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The Benefit of Prophylactic Anticonvulsant in Post Cardiac Arrest Syndrome With Induced Mild Hypothermia

The safety and scientific validity of this study is the responsibility of the study sponsor and investigators. Listing a study does not mean it has been evaluated by the U.S. Federal Government. Read our disclaimer for details.
ClinicalTrials.gov Identifier: NCT01083784
Recruitment Status : Unknown
Verified July 2011 by Samsung Medical Center.
Recruitment status was:  Enrolling by invitation
First Posted : March 10, 2010
Last Update Posted : July 25, 2011
Sponsor:
Information provided by:

Study Description
Brief Summary:

Cardiac arrest is a leading cause of sudden death, but the survival rate of cardiac arrest is only 5-35%.

Although, the first resuscitation of cardiac arrest patient would be success, the hypoxic brain injury after cardiac arrest is an important cause of the mortality and the morbidity.

For the management of the hypoxic brain injury after cardiac arrest, American Heart Association and European Resuscitation Council recommend induced mild hypothermia therapy. And, ILCOR(International Liaison Committee on Resuscitation) announced the standard treatment of post cardiac arrest syndrome(the success state of first resuscitation of the cardiac arrest patient) included the induced mild hypothermia therapy at September, 2008.

The generalized seizure and myoclonus arise in over 60% of post cardiac arrest syndrome patients and they are very difficult to control. Also, the occurrence of them implies poor prognosis of the patient.

Although, mild hypothermia therapy could be decrease the development and propagation of generalized seizure and myoclonus theologically, the therapy could not prevent the development and propagation of them entirely. Therefore, the use of prophylactic anticonvulsant should be needed. But, there is not randomized control study about the use of prophylactic anticonvulsant.

We hypothesized that the use of prophylactic anticonvulsant to post cardiac arrest syndrome patients would decrease the rate of occurrence of generalized seizure and myoclonus and would improve the neurologic outcome.

We planed that we used two anti-epileptic drugs - valproate, clonazepam - for the prophylactic anticonvulsant. The valproate and clonazepam are in general use for prevention and treatment of generalized seizure and myoclonus and are recommended to treat of generalized seizure and myoclonus to post cardiac arrest syndrome patients by 2008 guideline of ILCOR.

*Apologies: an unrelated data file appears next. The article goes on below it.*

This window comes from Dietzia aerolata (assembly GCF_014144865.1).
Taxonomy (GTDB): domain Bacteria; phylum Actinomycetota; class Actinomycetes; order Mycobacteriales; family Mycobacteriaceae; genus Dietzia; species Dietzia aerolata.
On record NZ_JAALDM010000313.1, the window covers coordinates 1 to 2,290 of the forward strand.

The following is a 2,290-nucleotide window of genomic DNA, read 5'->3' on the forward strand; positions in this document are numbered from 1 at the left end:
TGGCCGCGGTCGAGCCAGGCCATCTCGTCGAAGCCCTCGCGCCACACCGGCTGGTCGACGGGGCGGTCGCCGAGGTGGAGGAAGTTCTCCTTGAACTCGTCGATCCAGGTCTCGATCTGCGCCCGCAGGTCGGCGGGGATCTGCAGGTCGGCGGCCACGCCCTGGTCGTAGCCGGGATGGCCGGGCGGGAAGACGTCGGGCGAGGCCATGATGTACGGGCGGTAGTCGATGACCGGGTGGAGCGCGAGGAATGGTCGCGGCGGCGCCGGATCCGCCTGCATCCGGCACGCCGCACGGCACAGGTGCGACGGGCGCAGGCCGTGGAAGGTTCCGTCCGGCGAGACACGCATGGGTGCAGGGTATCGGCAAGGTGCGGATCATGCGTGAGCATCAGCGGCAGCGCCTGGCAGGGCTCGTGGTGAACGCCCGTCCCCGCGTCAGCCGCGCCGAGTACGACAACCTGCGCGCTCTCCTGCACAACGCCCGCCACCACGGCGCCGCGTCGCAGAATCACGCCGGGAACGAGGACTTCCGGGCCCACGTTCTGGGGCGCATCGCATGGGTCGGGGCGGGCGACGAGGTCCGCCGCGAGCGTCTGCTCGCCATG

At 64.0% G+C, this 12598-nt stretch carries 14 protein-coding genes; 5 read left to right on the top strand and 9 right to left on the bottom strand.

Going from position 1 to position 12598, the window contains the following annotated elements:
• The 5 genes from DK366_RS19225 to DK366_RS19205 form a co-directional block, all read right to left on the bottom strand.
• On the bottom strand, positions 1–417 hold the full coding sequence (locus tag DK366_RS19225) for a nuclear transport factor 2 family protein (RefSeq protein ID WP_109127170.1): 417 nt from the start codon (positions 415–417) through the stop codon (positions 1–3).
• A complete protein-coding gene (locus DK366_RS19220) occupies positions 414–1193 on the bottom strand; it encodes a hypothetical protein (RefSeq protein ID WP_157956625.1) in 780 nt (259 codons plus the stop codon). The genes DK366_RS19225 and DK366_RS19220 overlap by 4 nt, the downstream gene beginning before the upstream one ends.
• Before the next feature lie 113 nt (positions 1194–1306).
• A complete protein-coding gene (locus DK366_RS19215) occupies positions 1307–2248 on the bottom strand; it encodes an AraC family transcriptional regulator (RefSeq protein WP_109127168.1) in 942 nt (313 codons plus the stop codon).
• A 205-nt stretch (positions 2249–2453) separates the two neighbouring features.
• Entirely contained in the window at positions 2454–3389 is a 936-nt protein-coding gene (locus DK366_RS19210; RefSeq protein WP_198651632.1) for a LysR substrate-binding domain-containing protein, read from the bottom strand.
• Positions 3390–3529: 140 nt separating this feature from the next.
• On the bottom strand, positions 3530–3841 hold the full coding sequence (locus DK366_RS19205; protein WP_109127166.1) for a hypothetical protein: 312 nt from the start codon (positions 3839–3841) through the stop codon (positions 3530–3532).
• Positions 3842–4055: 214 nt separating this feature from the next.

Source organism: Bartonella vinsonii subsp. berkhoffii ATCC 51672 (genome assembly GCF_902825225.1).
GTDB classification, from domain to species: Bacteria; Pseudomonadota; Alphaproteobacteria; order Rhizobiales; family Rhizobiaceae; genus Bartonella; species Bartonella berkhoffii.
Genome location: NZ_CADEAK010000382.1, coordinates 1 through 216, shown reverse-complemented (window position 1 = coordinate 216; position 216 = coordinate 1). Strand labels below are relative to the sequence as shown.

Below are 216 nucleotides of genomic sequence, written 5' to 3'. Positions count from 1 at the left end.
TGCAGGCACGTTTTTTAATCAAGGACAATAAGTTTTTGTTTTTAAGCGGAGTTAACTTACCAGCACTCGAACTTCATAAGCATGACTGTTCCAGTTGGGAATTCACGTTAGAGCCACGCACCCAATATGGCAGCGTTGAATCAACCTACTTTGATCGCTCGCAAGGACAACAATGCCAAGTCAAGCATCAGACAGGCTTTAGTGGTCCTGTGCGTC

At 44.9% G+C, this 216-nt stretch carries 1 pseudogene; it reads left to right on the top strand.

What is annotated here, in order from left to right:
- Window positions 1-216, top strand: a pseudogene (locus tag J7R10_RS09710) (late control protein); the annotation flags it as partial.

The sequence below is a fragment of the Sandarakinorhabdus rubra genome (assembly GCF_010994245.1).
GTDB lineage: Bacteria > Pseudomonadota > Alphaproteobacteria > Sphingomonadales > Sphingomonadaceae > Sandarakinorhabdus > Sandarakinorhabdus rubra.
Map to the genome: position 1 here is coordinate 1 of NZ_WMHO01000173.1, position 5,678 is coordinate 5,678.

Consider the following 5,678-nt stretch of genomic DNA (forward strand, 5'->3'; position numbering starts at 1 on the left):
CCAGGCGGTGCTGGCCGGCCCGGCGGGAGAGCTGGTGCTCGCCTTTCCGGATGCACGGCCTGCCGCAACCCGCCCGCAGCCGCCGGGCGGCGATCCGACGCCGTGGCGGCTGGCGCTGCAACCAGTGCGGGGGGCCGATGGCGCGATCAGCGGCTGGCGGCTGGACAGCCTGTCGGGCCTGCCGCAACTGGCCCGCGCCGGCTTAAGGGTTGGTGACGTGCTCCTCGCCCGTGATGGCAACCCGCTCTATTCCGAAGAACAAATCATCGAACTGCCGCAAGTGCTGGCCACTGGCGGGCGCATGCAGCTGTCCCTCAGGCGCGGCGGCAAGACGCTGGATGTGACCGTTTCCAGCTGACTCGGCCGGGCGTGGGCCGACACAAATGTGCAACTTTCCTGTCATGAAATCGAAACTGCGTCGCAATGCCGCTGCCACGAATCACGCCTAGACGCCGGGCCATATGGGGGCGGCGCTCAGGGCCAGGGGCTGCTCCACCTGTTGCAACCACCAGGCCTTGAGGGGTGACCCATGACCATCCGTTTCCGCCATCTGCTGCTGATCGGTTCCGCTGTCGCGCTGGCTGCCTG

Condition or disease Intervention/treatment Phase
Cardiac Arrest Drug: Use of prophylactic anticonvulsants (valproate, clonazepam) Drug: Control group Phase 4

Study Design

Study Type : Interventional  (Clinical Trial)
Estimated Enrollment : 60 participants
Allocation: Randomized
Intervention Model: Parallel Assignment
Masking: Single (Participant)
Primary Purpose: Treatment
Official Title: The Benefit of Prophylactic Anticonvulsant in Post Cardiac Arrest Syndrome With Induced Mild Hypothermia
Study Start Date : March 2010
Estimated Primary Completion Date : December 2012

Resource links provided by the National Library of Medicine

Drug Information available for: Clonazepam
U.S. FDA Resources

Arms and Interventions

Arm Intervention/treatment
Experimental: Prophylactic group
the group that used prophylactic anticonvulsants (valproate, clonazepam)
Drug: Use of prophylactic anticonvulsants (valproate, clonazepam)
start at hypothermia induction valproate : 30mg/kg iv loading - 8hr after - 6mg/kg q 8hr iv till 72hr clonazepam : 1mg po bit via L-tube till 72 hr
No Intervention: Control group
control group
Drug: Control group
Control group


Outcome Measures

Primary Outcome Measures :
  1. electroencephalogram (EEG) [ Time Frame: 72hr after cardiac arrest ]
    Seizure activity will be measured by EEG EEG will be interpreted by Nerologist


Secondary Outcome Measures :